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PERISHABLE by Dirk Jamison
Chicago Review Press, 2006, 212 pp.
ISBN-13: 978-1-55652-599-5

Charlie Dickinson review

Dirk Jamison's childhood memoir, PERISHABLE, is about, among other things, a dad who decides a few minutes of daily Dumpster diving will put food on the table for the family.  That frees up the rest of the day for anything (or nothing).  

Dirk's dad seems the classic California flake, a worn hip-pocket copy of Carlos Casteneda giving him enough rationale to keep on the "Path with Heart" of the warrior who believes responsibility is a stupid word, while dragging a whole family, three kids included, through the truth and consequences of such anti-heroic antics.

Besides a father whose life-changing discovery was Dumpster diving (at a recent Sundance Film Festival, Jamison showed a documentary film about his father still Dumpster-happy at age 71), Jamison has other childhood hurdles to get past: Mom whose disconnects in the name of religion and food don't seem to serve her well in countering Dad's obsessions, an older sister whose violence against her younger brothers seems mentally unhinged, and Dirk's Mormon Scoutmaster whose pedophilia lands him in prison.
Jamison narrates much of PERISHABLE with the matter-of-fact, Dad's-a-crazy-character, resilient tone kids come by naturally.  But, of course, Jamison knows he's living anything but a normal childhood.  It's no small wonder one of his childhood heroes is Evel Knievel (the man who has "broken every bone in his body" and still performs).|

Written from the vantage point of adulthood, however, Jamison can add backstory elements to suggest how his father came to his uncompromised stance toward the world.  One might speculate drugs figured in the dad's amotivation.  But Jamison mentions no drugs in PERISHABLE.  Perhaps, his dad's dad, Grandfather Orville Jamison was a cautionary example against drugs: an addict who committed suicide years earlier.

What is telling, however, is mention of an instance of his father's cruelty to animals as a child.  That foreshadows one of PERISHABLE's more poignant scenes: Dad and Dirk clash over the former's abandonment of the family dog Buffy at a highway rest stop.  The obvious question hangs in the air, did Jamison's father give his children much more consideration, being content to feed them from Dumpsters?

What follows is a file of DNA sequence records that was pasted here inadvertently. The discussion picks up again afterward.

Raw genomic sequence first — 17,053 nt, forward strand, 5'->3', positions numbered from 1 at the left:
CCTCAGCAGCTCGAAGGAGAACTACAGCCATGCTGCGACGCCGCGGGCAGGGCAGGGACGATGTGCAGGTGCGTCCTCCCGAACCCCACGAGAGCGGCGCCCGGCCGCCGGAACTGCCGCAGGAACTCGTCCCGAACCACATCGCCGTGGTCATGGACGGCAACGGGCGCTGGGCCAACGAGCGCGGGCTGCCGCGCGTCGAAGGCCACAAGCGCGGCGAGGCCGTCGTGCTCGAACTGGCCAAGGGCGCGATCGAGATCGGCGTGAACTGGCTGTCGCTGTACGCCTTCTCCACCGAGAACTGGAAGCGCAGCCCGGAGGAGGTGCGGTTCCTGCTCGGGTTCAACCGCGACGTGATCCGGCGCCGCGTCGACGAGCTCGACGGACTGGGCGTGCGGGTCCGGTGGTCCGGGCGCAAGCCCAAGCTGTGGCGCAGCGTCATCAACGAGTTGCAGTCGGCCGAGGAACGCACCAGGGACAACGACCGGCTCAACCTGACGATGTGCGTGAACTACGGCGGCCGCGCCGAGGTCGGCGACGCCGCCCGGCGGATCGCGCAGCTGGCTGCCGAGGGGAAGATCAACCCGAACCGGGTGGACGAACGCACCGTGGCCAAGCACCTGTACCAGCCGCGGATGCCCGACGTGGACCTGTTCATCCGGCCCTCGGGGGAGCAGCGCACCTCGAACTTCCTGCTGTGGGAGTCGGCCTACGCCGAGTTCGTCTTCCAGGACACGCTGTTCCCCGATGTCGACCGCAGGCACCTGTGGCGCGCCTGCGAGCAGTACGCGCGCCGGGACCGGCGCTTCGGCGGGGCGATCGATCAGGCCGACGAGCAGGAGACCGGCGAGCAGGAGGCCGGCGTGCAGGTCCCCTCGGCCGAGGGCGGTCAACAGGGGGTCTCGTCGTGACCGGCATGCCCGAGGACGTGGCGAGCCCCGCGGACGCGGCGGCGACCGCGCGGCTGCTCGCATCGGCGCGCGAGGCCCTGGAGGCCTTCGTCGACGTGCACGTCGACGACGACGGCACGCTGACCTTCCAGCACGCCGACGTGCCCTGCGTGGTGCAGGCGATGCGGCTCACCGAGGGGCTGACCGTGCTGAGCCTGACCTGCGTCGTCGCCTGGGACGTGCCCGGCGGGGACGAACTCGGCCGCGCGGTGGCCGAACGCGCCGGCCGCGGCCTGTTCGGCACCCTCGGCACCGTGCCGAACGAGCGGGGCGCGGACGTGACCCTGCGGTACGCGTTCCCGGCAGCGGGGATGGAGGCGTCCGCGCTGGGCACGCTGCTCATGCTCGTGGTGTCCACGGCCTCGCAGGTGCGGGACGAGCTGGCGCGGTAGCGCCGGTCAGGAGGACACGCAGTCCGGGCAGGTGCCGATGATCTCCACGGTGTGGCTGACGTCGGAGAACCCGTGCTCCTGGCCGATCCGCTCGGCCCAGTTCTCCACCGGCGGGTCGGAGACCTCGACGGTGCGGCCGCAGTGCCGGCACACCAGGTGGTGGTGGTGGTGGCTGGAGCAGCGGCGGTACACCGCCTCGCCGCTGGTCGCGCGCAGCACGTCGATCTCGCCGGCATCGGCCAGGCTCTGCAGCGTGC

While PERISHABLE accounts for only seven years of Dirk's childhood-- Huntington Beach to a Mammoth Lakes ski bum interlude to Mom's retreat to her Mormon extended family in La Grande, Oregon--the path to divorce is obvious from the start.  If anything, however, Mom giving up on Dad doesn't lessen Dirk's affection for his peculiar dad.

Oddly, Jamison doesn't appear to identify strongly with his mom.  He's quick to characterize her Mormon ways as off-putting and skims the inherent stability she brings to the family.  That is, Mom is dull, compared to Dad's Evel Knievelesque, go-for-broke lifestyle.  The great hunger--fittingly in a memoir about Dumpster diving for food--is nonmaterial and emotional.  Dirk really wants a father with whom he can identify.  A male figure to help fend off an evil older sister and who will make things happen when his passive mom won't, shy of being pushed to a breaking point.

Once, when his father invites him into a Dumpster, Dirk openly sums up what it's all about:  "Dad credits the strange solace of getting something for nothing, but it's just the sensation of finally being with him.  The actual father.  This feeling weighs more than the disgrace."

Some years after the divorce, Dirk gets a postcard from his dad, camping out in a Mexican jungle.  In a postscript, Dad advises:  "Be a winner, son.  Always give between 65 and 70 percent."  That's the quirky--and the reader realizes, loveable--dad who got Dirk Jamison through childhood.  PERISHABLE is the author's compelling story of endurance for both father and son and, I suspect, in the final sorting out, a portrait of a dad for whom Dirk has both pride and gratitude.
See family portraits of the Jamisons here.
© Charlie Dickinson Jan 2007
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